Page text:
Wayward governance : illegality and its control in the public sector / P N Grabosky
Canberra : Australian Institute of Criminology, 1989
ISBN 0 642 14605 5
(Australian studies in law, crime and justice series)
But what is government itself but the greatest of all reflections on human nature? If men were angels, no government would be necessary. If angels were to govern men, neither external nor internal controls on government would be necessary. In framing a government which is to be administered by men over men, the great difficulty lies in this: you must first enable the government to control the governed; and in the next place oblige it to control itself.
James Madison, 1751-1836
President of the United States
This book would not have been possible without the advice and assistance of people too numerous to mention.
The author is most indebted to the staff of the J.V. Barry Memorial Ubrary of the Australian Institute of Criminology for assistance rendered over the course of the project. Additional support was provided by libraries of the Department of Aboriginal Affairs and the Australian Institute of Aboriginal Affairs.
Each of the case studies was read by someone familiar with the case in question or with the area of government activity which it entailed. David Biles, John Braithwaite, Brent Fisse, Tom Molomby, Cynthia Stohl, Michael Stohl, Bruce Swanton, Grant Wardlaw and Paul Wilson read and commented constructively on the entire manuscript.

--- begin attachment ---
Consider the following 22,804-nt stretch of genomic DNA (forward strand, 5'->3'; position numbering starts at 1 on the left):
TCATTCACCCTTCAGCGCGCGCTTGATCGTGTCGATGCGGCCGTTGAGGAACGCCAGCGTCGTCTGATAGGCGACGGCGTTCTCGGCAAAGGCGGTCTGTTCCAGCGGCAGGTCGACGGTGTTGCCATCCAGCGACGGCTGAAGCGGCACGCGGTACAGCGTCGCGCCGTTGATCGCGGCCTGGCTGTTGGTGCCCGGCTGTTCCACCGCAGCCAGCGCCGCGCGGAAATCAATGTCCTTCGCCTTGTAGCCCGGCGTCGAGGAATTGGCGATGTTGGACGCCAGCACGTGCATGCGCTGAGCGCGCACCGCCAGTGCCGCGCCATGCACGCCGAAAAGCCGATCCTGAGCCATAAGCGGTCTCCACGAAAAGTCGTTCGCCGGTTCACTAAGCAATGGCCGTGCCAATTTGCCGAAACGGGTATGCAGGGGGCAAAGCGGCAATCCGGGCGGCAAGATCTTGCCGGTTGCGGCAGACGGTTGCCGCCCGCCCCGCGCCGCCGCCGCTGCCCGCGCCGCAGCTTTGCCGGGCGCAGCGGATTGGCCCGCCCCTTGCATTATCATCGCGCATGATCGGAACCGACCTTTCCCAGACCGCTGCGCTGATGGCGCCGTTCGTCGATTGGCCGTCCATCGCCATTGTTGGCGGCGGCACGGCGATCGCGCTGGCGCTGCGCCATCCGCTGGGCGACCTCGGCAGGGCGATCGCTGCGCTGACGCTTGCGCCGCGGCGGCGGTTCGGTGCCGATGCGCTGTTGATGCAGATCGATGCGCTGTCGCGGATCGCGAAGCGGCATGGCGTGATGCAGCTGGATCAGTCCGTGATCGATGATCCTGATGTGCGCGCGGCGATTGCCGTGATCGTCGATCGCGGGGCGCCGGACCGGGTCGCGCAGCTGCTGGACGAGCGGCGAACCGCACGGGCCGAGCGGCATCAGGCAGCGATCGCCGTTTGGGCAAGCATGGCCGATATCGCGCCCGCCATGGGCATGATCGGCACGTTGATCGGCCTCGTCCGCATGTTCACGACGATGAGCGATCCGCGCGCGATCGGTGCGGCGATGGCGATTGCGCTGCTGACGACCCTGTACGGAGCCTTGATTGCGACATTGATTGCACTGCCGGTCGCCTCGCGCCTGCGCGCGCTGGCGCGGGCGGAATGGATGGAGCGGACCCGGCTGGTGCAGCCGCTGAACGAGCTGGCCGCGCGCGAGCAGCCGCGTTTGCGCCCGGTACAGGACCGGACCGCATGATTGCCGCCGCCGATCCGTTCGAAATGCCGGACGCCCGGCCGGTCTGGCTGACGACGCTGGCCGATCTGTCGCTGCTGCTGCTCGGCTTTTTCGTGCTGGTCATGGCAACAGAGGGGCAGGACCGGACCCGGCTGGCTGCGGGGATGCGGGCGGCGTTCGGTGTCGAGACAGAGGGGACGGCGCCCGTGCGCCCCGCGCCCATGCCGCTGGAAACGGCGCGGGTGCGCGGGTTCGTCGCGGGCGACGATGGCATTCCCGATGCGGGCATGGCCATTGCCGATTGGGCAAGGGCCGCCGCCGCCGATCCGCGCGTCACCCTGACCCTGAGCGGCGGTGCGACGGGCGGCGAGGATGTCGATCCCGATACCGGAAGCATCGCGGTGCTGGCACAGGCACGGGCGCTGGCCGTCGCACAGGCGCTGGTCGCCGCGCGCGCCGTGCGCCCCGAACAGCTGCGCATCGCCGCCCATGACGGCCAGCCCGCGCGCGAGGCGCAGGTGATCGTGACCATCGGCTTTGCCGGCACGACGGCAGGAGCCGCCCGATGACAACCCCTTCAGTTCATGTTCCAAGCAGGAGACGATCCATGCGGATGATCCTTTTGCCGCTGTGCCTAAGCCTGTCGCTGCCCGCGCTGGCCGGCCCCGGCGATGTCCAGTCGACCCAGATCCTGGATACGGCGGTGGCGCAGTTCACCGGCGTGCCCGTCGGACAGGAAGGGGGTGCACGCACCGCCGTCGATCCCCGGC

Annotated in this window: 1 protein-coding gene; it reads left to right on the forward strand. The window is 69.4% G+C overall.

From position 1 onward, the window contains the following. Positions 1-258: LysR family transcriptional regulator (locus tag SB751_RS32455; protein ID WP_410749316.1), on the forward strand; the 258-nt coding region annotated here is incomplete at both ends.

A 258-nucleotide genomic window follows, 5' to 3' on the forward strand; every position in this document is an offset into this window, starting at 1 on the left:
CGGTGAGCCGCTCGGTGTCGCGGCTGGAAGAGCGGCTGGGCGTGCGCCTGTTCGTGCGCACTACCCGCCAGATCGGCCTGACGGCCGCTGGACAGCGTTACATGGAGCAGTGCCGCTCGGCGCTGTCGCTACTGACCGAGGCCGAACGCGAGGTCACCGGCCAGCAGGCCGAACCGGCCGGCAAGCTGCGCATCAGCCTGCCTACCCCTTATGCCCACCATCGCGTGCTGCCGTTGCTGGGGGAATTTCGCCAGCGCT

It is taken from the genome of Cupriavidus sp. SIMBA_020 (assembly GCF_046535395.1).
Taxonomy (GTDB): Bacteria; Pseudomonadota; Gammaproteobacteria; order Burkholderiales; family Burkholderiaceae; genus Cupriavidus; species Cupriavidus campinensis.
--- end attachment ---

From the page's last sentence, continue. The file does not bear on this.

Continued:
Maggie Brady was particularly helpful with those chapters relating to Aboriginal affairs. Roger West and the Public Interest Advocacy Centre kindly granted me access to their files on the Social Security Conspiracy Case; Bill Luchetti allowed me to peruse the voluminous correspondence of the Yass Shire Council regarding their waste disposal difficulties; Alison Ziller permitted a review of the proceedings of the Jane Hill case; Peter Loof shared his insight of the Deputy Crown Solicitor's Office; Bob Brown provided me with materials on the Lea Tree incident, and Bob Ellis with guidance relating to Aboriginal sacred sites.
Special thanks are due to Irena Le Lievre, who typed the entire manuscript, and to Angela Grant, whose unsurpassed editorial guidance and indexing skills greatly facilitated the final stages of this project.
The introductory and concluding chapters were written during a period of temporary asylum kindly granted by the Department of Political Science, Northwestern University. Professor Wesley Skogan deserves special thanks for introducing me to personal computing, and for his tolerance and forbearance when I broke his machine.
The introductory and concluding chapters formed the basis of papers presented to annual meetings of the American Political Science Association, the Law and Society Association, and the Australian and New Zealand Society of Criminology. An earlier version of Chapter 5 was published in Race and Class, vol. 29, no. 23, 1988.